Go Stargazing! January Edition

The full moon of Jan. 15 partially blocks the sun, causing an eclipse visible in Africa and Asia. Because it is close to apogee, the moon is too small in the sky to ever block the sun completely, and no total eclipse occurs. Instead, folks on a path stretching from Uganda and Kenya across the Indian Ocean to Sri Lanka, Burma, and China see an annular eclipse. The moon will appear to be completely inside the sun’s disk with a ring of sun around it.

Eclipsed? Not totally.
Creative Commons License photo credit: James Jordan

At about 6 p.m. on Saturday, Jan. 2, the Earth came to perihelion. This means it was as close to the sun as possible—about 147 million km away (Earth is about 152 million km from the sun in July). This is not enough of a difference to influence our weather. Earth’s 23.5 degree tilt is much more important. Our North Pole is still tilted very much away from the sun and the sun still takes a very low path across our sky. Therefore, in spite of being as close to the sun as we’ll be all year, we’re going to be quite cold in Houston this week.

The latest sunrise of the year (at Houston’s latitude) occurs on Jan. 10. Earth is now just past perihelion, and has sped up a little in its orbit since it is a little closer to the sun. As a result, sunrise, local noon, and sunset have been happening a little later each day since early December. The noon sun is ever so slightly higher at noon each day since the solstice on Dec. 21, but as of today, the sun is still very close to its solstice height. Beginning Jan. 11, the noon sun’s greater height in the sky again becomes the dominant effect (as it is for most of the year). From then until June, sunsets are getting later while sunrises are getting earlier.

Jupiter is the brightest thing in the evening sky this month, except for the moon. You can easily see it by looking to the southwest.  Jupiter appears lower and lower to the horizon each January night.  By the end of the month, Jupiter sets just after 7 p.m.  At the end of February, Earth and Jupiter will be on opposite sides of the sun and Jupiter will therefore be invisible to us.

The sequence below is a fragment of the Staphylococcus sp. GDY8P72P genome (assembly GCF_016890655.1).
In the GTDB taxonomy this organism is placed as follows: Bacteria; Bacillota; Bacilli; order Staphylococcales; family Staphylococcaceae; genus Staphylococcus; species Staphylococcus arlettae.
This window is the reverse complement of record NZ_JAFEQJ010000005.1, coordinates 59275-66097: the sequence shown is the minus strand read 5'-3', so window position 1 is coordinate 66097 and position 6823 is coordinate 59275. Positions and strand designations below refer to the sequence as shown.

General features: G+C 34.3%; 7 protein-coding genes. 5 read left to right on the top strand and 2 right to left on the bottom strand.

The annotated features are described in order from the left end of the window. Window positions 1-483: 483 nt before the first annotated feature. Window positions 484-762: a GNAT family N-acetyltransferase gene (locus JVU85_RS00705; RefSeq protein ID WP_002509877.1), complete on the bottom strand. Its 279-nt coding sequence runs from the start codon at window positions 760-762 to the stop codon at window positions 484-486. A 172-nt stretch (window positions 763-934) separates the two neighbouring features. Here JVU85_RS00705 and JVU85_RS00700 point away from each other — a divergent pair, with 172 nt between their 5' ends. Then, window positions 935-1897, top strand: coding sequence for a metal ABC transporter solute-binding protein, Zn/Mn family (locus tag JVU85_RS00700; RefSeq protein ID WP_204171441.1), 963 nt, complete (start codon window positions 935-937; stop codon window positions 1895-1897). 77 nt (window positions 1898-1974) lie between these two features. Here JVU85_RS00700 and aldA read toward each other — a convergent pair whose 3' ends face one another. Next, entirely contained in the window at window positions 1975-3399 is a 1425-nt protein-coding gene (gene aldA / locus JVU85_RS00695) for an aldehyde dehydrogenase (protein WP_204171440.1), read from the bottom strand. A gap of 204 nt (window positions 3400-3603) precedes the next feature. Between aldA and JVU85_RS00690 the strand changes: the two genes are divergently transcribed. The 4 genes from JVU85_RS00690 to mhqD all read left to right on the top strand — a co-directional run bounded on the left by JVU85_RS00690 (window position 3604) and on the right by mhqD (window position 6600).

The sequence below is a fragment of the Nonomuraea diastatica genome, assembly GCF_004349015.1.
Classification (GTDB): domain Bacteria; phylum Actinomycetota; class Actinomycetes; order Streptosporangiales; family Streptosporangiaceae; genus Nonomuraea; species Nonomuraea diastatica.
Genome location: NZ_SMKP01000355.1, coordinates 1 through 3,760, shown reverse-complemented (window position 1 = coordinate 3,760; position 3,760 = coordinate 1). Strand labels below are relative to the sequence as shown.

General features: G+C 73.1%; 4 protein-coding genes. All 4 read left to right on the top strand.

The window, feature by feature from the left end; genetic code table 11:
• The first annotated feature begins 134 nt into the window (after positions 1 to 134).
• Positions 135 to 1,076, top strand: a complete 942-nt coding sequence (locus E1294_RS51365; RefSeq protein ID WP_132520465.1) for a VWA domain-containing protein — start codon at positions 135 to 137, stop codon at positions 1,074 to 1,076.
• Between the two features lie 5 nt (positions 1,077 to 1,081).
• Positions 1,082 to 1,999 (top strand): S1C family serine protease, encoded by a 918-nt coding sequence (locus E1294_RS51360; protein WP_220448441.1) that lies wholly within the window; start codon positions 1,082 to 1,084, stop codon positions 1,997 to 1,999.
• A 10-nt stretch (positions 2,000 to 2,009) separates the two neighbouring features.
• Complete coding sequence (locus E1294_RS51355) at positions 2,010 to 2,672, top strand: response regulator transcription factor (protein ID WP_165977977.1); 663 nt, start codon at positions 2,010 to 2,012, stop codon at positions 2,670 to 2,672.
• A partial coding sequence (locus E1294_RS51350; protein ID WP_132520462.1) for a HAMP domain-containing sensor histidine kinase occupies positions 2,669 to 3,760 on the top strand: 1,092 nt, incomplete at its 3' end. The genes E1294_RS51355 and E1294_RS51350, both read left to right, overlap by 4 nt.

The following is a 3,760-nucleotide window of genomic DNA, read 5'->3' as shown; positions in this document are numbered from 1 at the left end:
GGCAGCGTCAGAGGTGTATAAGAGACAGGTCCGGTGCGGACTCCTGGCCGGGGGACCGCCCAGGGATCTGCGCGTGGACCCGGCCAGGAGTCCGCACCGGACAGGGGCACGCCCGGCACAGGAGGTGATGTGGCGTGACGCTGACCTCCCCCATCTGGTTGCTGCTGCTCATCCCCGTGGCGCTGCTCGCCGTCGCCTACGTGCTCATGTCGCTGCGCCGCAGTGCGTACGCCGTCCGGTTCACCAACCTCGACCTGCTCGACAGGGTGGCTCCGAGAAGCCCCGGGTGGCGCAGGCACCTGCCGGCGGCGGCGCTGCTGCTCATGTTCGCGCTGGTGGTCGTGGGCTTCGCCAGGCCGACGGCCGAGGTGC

Mars has become an evening object.  It now rises in the east about 8 p.m. and will rise by dusk at the end of the month.  Mars already outshines all stars in the night sky except the very brightest (Sirius), and will continue to brighten throughout January.  On Jan. 29, Earth will pass between Mars and the sun, putting Mars in our sky all night long (this alignment is called opposition).

Saturn
Creative Commons License photo credit: Elsie esq.

Saturn is currently high in the south at dawn.  Although not as bright as Mars this month, Saturn  is also brightening as it approaches its own opposition in March.

Venus is behind the sun (at superior conjunction) on Jan. 11 and is therefore not visible this month.

The Great Square of Pegasus is in the west at dusk.  The star in its upper left hand corner is also the head of Andromeda.  Facing north, you’ll see five stars in a distinct ‘M’ like shape—this is Cassiopeia, the Queen.  Her stars are about as bright as those in the Big Dipper, and she is directly across the North Star from that Dipper.  Since the Dipper is low and out of sight at dusk this month, Cassiopeia rides high.

Dazzling Orion is high in the southeast, reminding us that winter is here.  His belt points up to Aldebaran, the eye of Taurus, the Bull.  The Dog Stars Sirius and Procyon are below Orion in the east.  Sirius is the brightest star we ever see at night.  Gemini, the Twins, are to Orion’s left as he rises (and to his upper left once they appear to the south).  Look for two stars of equal brightness less than 5 degrees (three fingers at arms’ length) apart.  These are Castor and Pollux, marking the twins’ heads.  High in the northeast is Capella, the sixth brightest star ever seen at night.